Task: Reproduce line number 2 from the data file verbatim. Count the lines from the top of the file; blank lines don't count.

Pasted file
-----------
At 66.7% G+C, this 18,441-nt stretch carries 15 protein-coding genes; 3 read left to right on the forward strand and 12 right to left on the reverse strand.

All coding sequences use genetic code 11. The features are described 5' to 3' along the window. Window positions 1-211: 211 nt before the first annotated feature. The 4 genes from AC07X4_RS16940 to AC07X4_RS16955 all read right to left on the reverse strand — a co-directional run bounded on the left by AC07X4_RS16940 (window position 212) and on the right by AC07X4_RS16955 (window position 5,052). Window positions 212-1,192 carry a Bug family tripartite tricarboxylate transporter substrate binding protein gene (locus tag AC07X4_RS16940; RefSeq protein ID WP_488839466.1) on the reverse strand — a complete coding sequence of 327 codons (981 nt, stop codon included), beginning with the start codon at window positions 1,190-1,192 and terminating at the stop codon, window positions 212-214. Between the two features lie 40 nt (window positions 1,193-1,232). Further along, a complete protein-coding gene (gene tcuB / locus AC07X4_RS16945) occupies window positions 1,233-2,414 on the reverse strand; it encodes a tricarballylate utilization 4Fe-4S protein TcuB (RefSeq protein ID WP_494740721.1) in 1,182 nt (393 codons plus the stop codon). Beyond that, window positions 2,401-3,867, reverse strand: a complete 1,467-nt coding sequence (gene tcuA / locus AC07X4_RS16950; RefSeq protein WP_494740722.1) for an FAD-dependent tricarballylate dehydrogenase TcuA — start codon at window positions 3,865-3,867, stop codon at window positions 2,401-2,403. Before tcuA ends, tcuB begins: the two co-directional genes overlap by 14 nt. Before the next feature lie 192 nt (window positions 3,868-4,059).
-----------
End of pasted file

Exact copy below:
All coding sequences use genetic code 11. The features are described 5' to 3' along the window. Window positions 1-211: 211 nt before the first annotated feature. The 4 genes from AC07X4_RS16940 to AC07X4_RS16955 all read right to left on the reverse strand — a co-directional run bounded on the left by AC07X4_RS16940 (window position 212) and on the right by AC07X4_RS16955 (window position 5,052). Window positions 212-1,192 carry a Bug family tripartite tricarboxylate transporter substrate binding protein gene (locus tag AC07X4_RS16940; RefSeq protein ID WP_488839466.1) on the reverse strand — a complete coding sequence of 327 codons (981 nt, stop codon included), beginning with the start codon at window positions 1,190-1,192 and terminating at the stop codon, window positions 212-214. Between the two features lie 40 nt (window positions 1,193-1,232). Further along, a complete protein-coding gene (gene tcuB / locus AC07X4_RS16945) occupies window positions 1,233-2,414 on the reverse strand; it encodes a tricarballylate utilization 4Fe-4S protein TcuB (RefSeq protein ID WP_494740721.1) in 1,182 nt (393 codons plus the stop codon). Beyond that, window positions 2,401-3,867, reverse strand: a complete 1,467-nt coding sequence (gene tcuA / locus AC07X4_RS16950; RefSeq protein WP_494740722.1) for an FAD-dependent tricarballylate dehydrogenase TcuA — start codon at window positions 3,865-3,867, stop codon at window positions 2,401-2,403. Before tcuA ends, tcuB begins: the two co-directional genes overlap by 14 nt. Before the next feature lie 192 nt (window positions 3,868-4,059).